Tor.com is celebrating National Poetry Month by featuring science fiction and fantasy poetry from a variety of SFF authors. You’ll find classic works, hidden gems, and new commissions featured on the site throughout the month. Bookmark the Poetry Month index for easy reading.

[“Portrait of the Book As Golem”]

Thu
Apr 4 2013 1:00pm

How to Read Poetry 101: Whys and Wherefores

Amal El-Mohtar How to read poetryWelcome, dear readers, to April, a month variously named sweet and cruel in poetry across the ages, and therefore uniquely appropriate to a series on How to Read Poetry. Over the next four weeks I want to transform you from a sheepish non-reader of poetry into a curious appreciator of it by doing the following:

  • Demonstrating that poetry is more than the dry dusty stuff people tried to cram down your throats in high school, and that you’re missing out on something awesome and important by shunning it wholesale.
  • Suggesting different ways of approaching poems you’re not understanding to help you figure out whether there’s something in here for you to enjoy or not.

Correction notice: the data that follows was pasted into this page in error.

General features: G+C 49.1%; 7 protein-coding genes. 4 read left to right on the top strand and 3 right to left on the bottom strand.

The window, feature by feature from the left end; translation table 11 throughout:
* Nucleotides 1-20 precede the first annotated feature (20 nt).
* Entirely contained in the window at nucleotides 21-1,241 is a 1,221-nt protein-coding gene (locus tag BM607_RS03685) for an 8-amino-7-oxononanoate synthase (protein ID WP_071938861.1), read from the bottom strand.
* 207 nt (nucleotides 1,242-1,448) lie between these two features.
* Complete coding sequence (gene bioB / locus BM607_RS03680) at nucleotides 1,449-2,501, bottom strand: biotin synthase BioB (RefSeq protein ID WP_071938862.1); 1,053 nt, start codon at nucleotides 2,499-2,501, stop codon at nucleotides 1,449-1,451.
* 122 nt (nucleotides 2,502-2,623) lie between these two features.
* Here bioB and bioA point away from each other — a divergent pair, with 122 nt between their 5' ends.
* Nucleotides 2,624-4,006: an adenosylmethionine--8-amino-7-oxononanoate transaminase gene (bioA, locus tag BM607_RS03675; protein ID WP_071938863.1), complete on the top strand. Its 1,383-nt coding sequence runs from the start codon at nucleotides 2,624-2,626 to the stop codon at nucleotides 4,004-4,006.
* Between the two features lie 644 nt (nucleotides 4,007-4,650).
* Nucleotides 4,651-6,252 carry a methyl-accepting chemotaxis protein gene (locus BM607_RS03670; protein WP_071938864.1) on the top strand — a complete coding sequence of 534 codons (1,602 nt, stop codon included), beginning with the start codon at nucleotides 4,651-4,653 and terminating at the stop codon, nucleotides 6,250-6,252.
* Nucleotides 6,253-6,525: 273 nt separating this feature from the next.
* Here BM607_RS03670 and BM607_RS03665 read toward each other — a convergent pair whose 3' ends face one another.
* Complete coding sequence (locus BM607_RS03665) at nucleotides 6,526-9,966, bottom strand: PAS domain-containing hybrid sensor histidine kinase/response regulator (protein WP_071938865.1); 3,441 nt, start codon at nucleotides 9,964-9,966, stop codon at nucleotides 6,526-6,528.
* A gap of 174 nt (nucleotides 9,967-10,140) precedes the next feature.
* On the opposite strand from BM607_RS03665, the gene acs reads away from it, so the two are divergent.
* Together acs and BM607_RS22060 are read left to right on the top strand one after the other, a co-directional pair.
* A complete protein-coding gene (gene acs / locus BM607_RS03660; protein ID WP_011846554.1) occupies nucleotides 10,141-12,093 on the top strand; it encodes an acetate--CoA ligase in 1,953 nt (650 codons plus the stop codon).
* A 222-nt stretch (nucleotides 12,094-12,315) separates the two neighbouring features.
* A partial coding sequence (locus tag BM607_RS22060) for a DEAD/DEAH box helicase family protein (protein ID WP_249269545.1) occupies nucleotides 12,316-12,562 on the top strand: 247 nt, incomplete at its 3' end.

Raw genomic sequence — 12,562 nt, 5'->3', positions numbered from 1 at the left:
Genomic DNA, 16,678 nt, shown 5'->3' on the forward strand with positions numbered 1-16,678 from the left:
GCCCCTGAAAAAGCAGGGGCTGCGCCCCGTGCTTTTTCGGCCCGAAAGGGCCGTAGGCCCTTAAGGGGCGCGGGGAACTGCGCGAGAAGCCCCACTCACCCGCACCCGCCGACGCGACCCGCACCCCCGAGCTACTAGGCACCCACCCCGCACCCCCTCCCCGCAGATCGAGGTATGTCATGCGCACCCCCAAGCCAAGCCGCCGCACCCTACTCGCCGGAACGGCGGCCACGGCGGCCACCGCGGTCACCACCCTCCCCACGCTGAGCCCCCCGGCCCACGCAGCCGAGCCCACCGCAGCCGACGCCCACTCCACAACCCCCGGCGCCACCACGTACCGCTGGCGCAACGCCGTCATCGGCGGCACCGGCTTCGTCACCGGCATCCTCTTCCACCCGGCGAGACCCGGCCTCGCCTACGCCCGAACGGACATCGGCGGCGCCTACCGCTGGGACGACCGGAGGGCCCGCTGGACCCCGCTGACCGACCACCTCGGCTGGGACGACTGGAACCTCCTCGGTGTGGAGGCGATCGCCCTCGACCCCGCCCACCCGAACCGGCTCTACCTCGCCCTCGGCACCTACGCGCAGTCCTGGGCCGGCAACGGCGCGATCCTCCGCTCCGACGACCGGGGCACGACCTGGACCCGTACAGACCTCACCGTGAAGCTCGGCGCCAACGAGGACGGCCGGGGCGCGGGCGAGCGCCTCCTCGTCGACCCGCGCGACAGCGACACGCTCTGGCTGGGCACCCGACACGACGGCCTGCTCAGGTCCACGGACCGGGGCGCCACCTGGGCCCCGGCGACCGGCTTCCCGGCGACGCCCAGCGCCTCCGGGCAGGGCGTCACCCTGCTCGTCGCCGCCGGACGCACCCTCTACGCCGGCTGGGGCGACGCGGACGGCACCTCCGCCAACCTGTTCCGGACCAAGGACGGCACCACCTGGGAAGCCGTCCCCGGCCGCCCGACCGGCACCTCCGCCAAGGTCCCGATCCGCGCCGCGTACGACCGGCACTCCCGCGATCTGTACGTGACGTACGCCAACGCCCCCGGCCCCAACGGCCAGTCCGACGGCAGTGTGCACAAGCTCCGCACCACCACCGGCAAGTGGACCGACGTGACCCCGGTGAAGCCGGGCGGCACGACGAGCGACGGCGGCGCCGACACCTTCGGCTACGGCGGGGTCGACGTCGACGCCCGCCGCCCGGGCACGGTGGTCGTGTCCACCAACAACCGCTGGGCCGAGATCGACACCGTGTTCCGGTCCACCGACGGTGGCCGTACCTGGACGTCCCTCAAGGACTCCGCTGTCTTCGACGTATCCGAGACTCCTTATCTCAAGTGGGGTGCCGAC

• Introducing you to the fantastic poetry of the authors whose fiction you may already love.

What I won’t do is hold forth about things like the difference between synecdoche and metonymy or why some bits of Shakespeare are written in iambic pentameter while others are written in trochaic tetrameter. I love that stuff, but for my purposes here it’s besides the point. You don’t need to know these things to enjoy poetry; you don’t need to be able to tell the difference between a sonnet and a sestina to be spellbound by them. Rhyme schemes, verse forms and prosody are fascinating things, but my sense is that they’re also intricate and elaborate window dressing that has for too long obscured the window itself.